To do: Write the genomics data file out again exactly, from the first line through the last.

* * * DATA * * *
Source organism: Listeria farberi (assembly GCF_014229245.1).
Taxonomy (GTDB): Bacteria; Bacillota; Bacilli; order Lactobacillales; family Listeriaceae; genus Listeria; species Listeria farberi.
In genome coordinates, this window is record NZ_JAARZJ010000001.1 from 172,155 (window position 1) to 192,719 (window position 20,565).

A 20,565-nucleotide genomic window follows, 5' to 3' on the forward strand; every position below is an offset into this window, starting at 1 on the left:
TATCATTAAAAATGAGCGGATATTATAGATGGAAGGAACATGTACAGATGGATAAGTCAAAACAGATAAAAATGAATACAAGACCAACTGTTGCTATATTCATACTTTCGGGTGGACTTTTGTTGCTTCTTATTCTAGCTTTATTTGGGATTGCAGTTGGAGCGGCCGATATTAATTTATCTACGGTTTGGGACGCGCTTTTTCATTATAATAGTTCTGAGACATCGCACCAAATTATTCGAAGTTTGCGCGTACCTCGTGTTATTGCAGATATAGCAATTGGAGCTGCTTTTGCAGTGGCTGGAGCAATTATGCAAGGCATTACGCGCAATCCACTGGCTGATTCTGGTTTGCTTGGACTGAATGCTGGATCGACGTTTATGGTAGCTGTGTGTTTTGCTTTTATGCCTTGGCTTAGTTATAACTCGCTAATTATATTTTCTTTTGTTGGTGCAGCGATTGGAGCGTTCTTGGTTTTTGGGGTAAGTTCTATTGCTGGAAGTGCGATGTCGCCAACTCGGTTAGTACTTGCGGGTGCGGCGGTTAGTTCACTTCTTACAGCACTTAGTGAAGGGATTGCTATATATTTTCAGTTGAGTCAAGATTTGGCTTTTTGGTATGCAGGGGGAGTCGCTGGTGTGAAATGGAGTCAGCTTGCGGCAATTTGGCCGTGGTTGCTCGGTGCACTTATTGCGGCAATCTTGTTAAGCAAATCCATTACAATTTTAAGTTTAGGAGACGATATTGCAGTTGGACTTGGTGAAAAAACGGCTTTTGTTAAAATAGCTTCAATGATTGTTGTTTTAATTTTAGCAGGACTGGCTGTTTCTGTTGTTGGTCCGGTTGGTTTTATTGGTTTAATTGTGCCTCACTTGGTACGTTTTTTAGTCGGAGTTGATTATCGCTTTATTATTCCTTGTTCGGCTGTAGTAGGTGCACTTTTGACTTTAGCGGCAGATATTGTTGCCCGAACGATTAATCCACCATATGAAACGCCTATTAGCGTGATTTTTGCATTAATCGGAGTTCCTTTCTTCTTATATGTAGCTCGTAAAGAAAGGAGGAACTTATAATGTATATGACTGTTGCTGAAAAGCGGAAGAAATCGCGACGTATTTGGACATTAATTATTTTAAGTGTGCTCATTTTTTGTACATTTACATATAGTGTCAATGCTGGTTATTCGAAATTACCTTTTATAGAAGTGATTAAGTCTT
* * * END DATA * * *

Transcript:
Source organism: Listeria farberi (assembly GCF_014229245.1).
Taxonomy (GTDB): Bacteria; Bacillota; Bacilli; order Lactobacillales; family Listeriaceae; genus Listeria; species Listeria farberi.
In genome coordinates, this window is record NZ_JAARZJ010000001.1 from 172,155 (window position 1) to 192,719 (window position 20,565).

A 20,565-nucleotide genomic window follows, 5' to 3' on the forward strand; every position below is an offset into this window, starting at 1 on the left:
TATCATTAAAAATGAGCGGATATTATAGATGGAAGGAACATGTACAGATGGATAAGTCAAAACAGATAAAAATGAATACAAGACCAACTGTTGCTATATTCATACTTTCGGGTGGACTTTTGTTGCTTCTTATTCTAGCTTTATTTGGGATTGCAGTTGGAGCGGCCGATATTAATTTATCTACGGTTTGGGACGCGCTTTTTCATTATAATAGTTCTGAGACATCGCACCAAATTATTCGAAGTTTGCGCGTACCTCGTGTTATTGCAGATATAGCAATTGGAGCTGCTTTTGCAGTGGCTGGAGCAATTATGCAAGGCATTACGCGCAATCCACTGGCTGATTCTGGTTTGCTTGGACTGAATGCTGGATCGACGTTTATGGTAGCTGTGTGTTTTGCTTTTATGCCTTGGCTTAGTTATAACTCGCTAATTATATTTTCTTTTGTTGGTGCAGCGATTGGAGCGTTCTTGGTTTTTGGGGTAAGTTCTATTGCTGGAAGTGCGATGTCGCCAACTCGGTTAGTACTTGCGGGTGCGGCGGTTAGTTCACTTCTTACAGCACTTAGTGAAGGGATTGCTATATATTTTCAGTTGAGTCAAGATTTGGCTTTTTGGTATGCAGGGGGAGTCGCTGGTGTGAAATGGAGTCAGCTTGCGGCAATTTGGCCGTGGTTGCTCGGTGCACTTATTGCGGCAATCTTGTTAAGCAAATCCATTACAATTTTAAGTTTAGGAGACGATATTGCAGTTGGACTTGGTGAAAAAACGGCTTTTGTTAAAATAGCTTCAATGATTGTTGTTTTAATTTTAGCAGGACTGGCTGTTTCTGTTGTTGGTCCGGTTGGTTTTATTGGTTTAATTGTGCCTCACTTGGTACGTTTTTTAGTCGGAGTTGATTATCGCTTTATTATTCCTTGTTCGGCTGTAGTAGGTGCACTTTTGACTTTAGCGGCAGATATTGTTGCCCGAACGATTAATCCACCATATGAAACGCCTATTAGCGTGATTTTTGCATTAATCGGAGTTCCTTTCTTCTTATATGTAGCTCGTAAAGAAAGGAGGAACTTATAATGTATATGACTGTTGCTGAAAAGCGGAAGAAATCGCGACGTATTTGGACATTAATTATTTTAAGTGTGCTCATTTTTTGTACATTTACATATAGTGTCAATGCTGGTTATTCGAAATTACCTTTTATAGAAGTGATTAAGTCTT